New York Makes History with Latest Solar/Storage Awards Batch
In a milestone procurement round, New York secures over 2 GW of new solar and energy storage projects.
The New York State Energy Research and Development Authority (NYSERDA) announced 22 awards for new solar and energy storage projects early this month, marking the state’s largest land-based renewables procurement to date.
Totaling about 2.5 gigawatts (GW) of electricity and storage, the utility-scale renewable energy projects translate to $2.7 billion in investments from private firms, 3,000 jobs across the state and enough electricity to power more than 620,000 homes over 20 years, the agency said in a press release.
NYSERDA's latest tranche of awards covers 2.5 GW of enery production and storage capacity. Image used courtesy of EDF Renewables
Below, we’ll cover the players involved and how the projects play into New York’s renewable energy plans.
Boralex Wins Big
In total, the projects will add 2.4 GW of solar electricity and 159 megawatts (MW) of storage capacity to New York’s power grid. There are a few notable industry players in NYSERDA’s latest tranche, distributed among the affiliates of about a dozen companies, many of whom already have a presence in New York.
The company to receive the most awards was Canada-based Boralex, which is developing five solar farms expected to deliver 540 MW of electricity and 77 MW of storage across upstate New York. The company already has several hydroelectric sites statewide, along with 720 MW in utility-scale solar projects that NYSERDA has approved over the last two years.
Boralex's South Glenn Falls hydroelectric site in upstate New York. Image used courtesy of Boralex
In a press statement, Boralex said the new solar farms will generate more than 1 terawatt-hour of solar electricity annually, powering over 141,200 homes. The projects are expected to kick off commercial operations in 2024 and 2025.
Notably, in outlining its growth strategy in last year’s annual report, Boralex said it’s targeting the New York market because the state “represents a potential of some 4,300 MW by 2025” and “has deployed resources to develop the niche of small- and medium-sized facilities, an area that requires special expertise and where it has a competitive advantage.”
Other Notable Stakeholders
EDF Renewables, a subsidiary of French utility giant EDF Group, won three awards of its own, and will now work to develop solar projects totaling 940 MW, each with 60 MW in storage.
The company isn’t new to New York either, with about a dozen solar facilities operating statewide and more under development. EDF Renewables also won an offshore wind lease in the $4.37 billion New York Bight auction earlier this year, via its joint venture with Shell New Energies.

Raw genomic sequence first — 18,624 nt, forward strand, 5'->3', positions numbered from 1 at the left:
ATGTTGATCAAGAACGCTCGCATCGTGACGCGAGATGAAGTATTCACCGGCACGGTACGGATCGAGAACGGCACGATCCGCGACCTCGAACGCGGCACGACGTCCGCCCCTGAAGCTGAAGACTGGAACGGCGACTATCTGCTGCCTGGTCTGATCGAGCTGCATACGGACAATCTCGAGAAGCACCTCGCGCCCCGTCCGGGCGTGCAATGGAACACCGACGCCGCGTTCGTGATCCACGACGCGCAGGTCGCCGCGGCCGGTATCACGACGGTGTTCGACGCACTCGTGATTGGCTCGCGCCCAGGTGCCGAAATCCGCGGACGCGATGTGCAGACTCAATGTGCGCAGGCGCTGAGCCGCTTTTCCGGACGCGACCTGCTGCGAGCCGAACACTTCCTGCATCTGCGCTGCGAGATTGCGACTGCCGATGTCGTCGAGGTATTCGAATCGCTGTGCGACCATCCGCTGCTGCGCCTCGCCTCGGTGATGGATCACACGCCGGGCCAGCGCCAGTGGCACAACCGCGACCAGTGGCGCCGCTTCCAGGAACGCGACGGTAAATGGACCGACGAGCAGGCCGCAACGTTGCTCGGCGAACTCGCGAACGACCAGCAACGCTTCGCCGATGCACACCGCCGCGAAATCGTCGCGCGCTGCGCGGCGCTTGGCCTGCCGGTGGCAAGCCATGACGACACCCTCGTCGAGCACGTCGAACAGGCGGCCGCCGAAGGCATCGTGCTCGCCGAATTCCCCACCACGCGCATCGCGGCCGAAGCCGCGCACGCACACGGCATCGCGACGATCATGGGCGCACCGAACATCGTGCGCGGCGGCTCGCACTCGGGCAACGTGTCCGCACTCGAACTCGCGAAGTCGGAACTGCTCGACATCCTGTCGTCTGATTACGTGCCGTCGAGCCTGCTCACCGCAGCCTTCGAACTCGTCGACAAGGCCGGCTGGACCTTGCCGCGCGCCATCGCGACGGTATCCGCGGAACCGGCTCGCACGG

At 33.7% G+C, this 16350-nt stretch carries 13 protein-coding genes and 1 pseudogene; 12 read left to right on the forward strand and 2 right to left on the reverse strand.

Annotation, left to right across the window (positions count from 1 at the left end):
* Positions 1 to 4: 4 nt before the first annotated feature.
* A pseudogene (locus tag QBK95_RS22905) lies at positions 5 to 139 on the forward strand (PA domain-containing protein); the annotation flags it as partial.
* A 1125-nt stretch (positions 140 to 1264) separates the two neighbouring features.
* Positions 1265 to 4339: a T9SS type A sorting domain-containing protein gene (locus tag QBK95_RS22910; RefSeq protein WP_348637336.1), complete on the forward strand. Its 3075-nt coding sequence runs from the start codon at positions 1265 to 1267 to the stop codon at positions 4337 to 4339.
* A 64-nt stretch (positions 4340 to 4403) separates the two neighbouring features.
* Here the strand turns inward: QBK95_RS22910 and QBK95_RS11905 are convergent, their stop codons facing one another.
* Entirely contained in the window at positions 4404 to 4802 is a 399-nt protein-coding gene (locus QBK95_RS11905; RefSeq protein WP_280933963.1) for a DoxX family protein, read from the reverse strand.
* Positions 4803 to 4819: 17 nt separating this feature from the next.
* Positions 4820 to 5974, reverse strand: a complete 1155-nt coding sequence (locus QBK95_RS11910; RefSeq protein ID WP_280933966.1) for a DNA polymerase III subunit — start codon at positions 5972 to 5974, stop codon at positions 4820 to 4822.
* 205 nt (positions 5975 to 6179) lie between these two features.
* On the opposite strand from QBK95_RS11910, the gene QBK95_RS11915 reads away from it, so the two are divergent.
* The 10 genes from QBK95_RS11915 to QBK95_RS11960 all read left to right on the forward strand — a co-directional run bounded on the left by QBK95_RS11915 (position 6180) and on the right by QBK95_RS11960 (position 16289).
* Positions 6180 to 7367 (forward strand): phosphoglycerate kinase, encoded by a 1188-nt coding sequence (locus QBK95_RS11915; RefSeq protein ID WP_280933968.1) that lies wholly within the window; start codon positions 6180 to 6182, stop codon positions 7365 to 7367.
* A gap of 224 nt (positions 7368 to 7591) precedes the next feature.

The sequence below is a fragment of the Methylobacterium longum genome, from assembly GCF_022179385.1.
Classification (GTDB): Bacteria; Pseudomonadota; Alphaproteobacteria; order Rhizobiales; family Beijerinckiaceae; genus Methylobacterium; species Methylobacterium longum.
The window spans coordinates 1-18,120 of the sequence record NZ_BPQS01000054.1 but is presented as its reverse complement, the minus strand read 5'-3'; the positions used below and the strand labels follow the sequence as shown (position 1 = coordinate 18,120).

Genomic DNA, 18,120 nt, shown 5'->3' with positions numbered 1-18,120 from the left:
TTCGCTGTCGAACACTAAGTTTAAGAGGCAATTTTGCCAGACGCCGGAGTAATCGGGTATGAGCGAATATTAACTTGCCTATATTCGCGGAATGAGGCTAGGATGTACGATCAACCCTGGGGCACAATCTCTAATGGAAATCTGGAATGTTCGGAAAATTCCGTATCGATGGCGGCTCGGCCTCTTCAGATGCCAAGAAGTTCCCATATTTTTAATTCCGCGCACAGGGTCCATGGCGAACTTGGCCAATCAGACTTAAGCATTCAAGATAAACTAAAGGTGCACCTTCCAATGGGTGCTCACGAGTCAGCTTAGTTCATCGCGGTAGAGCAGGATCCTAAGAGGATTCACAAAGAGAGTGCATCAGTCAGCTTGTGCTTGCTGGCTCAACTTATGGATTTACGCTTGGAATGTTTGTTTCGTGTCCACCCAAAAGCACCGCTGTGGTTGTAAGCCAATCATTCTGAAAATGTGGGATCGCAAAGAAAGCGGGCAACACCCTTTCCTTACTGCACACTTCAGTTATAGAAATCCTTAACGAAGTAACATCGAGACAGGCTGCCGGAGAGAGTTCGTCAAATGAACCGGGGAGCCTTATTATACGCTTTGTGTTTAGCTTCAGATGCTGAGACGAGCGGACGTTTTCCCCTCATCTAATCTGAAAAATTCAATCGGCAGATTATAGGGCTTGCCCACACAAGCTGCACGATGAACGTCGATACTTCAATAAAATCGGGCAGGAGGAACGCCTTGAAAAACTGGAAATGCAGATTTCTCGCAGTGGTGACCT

An aerial view of EDF Renewables' Clifton Park site near Albany. Image used courtesy of EDF Renewables
Other recipients include CS Energy, with three solar facilities totaling about 270 MW across three counties; ConnectGen, with 200 MW between two solar facilities; SunEast Development, with two solar sites of its own totaling 118 MW; and East Light Partners, whose two farms will produce roughly 40 MW.
New York’s Broader Clean Energy Goals
The state of New York is ramping up its procurement activities to meet its 2030 clean energy targets. As required by the 2019 Climate Leadership and Community Protection Act, the state plans to obtain 70% of its electricity from renewable sources by 2030, aiming for zero emissions by 2040.
However, the state’s own whitepaper estimated it would need to source about 4,500 GWh per year from 2021 to 2026, a 40% increase in its procurement levels over the last three years, with NYSERDA averaging about 3,200 GWh annually.
Currently, NYSERDA says it’s working to build a pipeline of projects sourcing 66% of the state’s electricity from renewables. Its list of open funding opportunities includes a mix of bulk energy storage incentives, grants for affordable solar and storage development, and electric vehicle programs.
Compared to other states, New York is one of the country’s most aggressive clean energy spenders, with a 2023 budget of over $4 billion for renewables and environmental projects. And with this new round of solar procurements, the state says its large-scale renewable investments now amount to over $35 billion.
New York's large-scale renewable investments top $35 billion. Image used courtey of Governor Kathy Hochul
Adding to the state’s slew of funding programs, New York City has committed another $191 million for offshore wind projects. The city recently funded port renovations to make way for its upcoming Empire Wind and Beacon Wind sites.